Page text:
Doctors working at Accident and Emergency wards across the country say many thousands of people will be endangering their lives over Christmas due to accidents and illnesses as a result of alcohol consumption.
Last year in 2011 more than 126,000 sixteen to thirty-four-year-olds ended up in hospital as a direct result of drinking over Christmas, and the volume of alcohol-related problems over the festive season has risen nearly 20% over the last five years.
Doctor Zul Mirza from the College of Emergency Medicine warns that the problem of alcohol and alcohol-related admissions – meaning any injury or illness caused by alcohol which requires medical attention – is costing the NHS £3 billion every year.
“That cost comes through occupying beds, medication and treatment – from broken bones and head injuries to long term things like liver and heart. We’re not saying you shouldn’t drink but alcohol can cause life-threatening problems.”
Dr Mirza agrees heartily with the government’s plan for a minimum price per unit of alcohol.
“There’s a combination of factors here. I think peer pressure plays a part and it’s also made worse by alcohol strength being much stronger now. Alcohol is also significantly more affordable today than it used to be fifteen or twenty years ago.”
Emma Weaver, 28, has been a paramedic for three years and works at an alcohol recovery centre run by the London Alcohol Service which is designed to look after drunk people in order to relieve pressures on hospitals, especially at busy times of the year.
“We deal with about twenty patients a night, so that’s 20 hospital beds freed up. Last night we went to ten patients and nine of them were young females who had overdone it on the drink.”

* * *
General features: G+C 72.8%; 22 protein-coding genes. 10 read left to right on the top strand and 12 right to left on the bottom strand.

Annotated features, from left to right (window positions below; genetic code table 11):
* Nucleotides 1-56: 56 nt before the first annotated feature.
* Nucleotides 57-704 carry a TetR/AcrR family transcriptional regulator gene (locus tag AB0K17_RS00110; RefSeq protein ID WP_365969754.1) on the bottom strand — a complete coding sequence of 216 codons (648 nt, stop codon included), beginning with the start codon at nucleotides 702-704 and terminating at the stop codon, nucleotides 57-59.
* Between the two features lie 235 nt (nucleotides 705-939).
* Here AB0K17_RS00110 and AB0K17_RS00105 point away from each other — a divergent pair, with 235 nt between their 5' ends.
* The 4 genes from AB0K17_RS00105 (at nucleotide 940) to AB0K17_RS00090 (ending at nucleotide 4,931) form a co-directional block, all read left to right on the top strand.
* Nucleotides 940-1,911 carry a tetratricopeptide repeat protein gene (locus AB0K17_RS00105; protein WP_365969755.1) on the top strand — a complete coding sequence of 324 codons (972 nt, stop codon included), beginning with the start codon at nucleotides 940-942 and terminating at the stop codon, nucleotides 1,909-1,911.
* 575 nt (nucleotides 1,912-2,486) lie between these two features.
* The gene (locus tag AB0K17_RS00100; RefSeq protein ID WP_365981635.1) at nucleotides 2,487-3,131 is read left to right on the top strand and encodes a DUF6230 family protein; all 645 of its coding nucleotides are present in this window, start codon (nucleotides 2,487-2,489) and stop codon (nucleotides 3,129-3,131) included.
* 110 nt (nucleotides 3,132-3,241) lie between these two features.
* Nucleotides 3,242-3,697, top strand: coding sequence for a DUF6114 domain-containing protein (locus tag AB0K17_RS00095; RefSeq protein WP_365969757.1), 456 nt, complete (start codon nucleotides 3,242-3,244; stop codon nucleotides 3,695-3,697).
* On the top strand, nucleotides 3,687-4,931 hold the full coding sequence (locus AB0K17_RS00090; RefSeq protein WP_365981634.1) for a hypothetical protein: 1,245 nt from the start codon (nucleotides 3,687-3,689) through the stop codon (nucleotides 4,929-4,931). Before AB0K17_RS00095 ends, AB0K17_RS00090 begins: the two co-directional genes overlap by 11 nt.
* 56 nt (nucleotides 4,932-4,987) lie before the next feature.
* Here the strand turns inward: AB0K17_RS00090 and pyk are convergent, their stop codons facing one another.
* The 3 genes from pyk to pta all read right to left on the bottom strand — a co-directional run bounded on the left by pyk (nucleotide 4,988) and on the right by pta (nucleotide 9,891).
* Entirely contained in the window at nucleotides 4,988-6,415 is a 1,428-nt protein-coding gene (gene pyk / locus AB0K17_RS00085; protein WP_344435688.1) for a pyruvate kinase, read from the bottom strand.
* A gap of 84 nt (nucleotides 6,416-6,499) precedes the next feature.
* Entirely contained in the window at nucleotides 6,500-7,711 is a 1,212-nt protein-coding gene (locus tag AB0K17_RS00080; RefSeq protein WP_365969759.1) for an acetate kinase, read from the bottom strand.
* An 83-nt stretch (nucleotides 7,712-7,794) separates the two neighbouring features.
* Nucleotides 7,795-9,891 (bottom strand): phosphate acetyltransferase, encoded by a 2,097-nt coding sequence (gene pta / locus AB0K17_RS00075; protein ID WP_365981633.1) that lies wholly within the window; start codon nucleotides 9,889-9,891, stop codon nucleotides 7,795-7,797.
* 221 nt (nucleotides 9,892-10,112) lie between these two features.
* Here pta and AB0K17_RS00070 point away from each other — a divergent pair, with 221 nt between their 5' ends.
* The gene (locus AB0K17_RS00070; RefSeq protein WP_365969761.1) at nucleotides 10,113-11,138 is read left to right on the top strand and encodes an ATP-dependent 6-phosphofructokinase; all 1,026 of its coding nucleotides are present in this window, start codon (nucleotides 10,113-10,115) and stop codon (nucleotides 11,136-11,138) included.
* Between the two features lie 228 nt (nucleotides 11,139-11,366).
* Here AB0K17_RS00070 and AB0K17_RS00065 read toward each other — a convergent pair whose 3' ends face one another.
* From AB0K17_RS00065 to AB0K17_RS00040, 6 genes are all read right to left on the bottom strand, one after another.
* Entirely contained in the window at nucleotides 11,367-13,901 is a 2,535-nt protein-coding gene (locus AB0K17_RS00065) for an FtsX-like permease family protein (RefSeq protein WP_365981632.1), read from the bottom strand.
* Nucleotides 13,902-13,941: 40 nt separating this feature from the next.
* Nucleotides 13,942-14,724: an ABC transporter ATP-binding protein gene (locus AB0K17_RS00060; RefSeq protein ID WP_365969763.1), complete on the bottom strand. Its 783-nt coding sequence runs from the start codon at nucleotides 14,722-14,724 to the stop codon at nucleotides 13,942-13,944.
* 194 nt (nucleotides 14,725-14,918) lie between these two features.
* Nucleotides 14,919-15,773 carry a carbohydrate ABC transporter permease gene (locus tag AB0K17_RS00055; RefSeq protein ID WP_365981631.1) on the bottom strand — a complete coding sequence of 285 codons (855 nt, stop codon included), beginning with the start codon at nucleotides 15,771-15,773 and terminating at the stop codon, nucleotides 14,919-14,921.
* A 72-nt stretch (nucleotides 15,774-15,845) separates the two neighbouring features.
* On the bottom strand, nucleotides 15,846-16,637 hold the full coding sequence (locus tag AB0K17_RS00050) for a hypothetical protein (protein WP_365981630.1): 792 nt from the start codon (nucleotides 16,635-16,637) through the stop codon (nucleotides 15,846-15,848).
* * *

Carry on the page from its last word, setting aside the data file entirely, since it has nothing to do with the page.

The NHS Information Centre has data which shows a 26% rise in the number of women admitted to hospital due to alcohol problems over 2011/12. One patient at the centre where Emma works, aged 27, said she is “very embarrassed” over her situation.
“I’m very embarrassed and I’m so grateful I was found,” she said. “The culture is to drink shots and go mental on cocktails. A&E is for medical emergencies and I’m glad I’ve been taken here rather than using up doctors’ and nurses’ time.”
Chris Berry, 18, says he went with his girlfriend to the Centre after calling an ambulance for her when she became very ill after being drunk.
“To go and drink alcohol doesn’t really earn a place in a hospital bed. It’s good that there is this help but we are buffering these people and maybe these people would learn if less help was available.”
Today’s culture of YOLO (short for “You Only Live Once”) and increasingly common accusations of a “nannying” government which removes the need for people to take responsibility for their own alcohol consumption are causing increasing problems both short and long term for UK drinkers.
Binge drinking can be just as dangerous as long term alcoholism so if you know someone who struggles to control their drinking – whether because of vulnerability to peer pressure or some nebulous psychological “need” they cannot quite define – give Rehab Recovery a call today on 08000 886 686 to speak to someone about immediately accessible private alcohol rehab, and make sure you have a Merry – but not too merry – Christmas in 2012.
Read the original news story on BBC Radio 1 Newsbeat.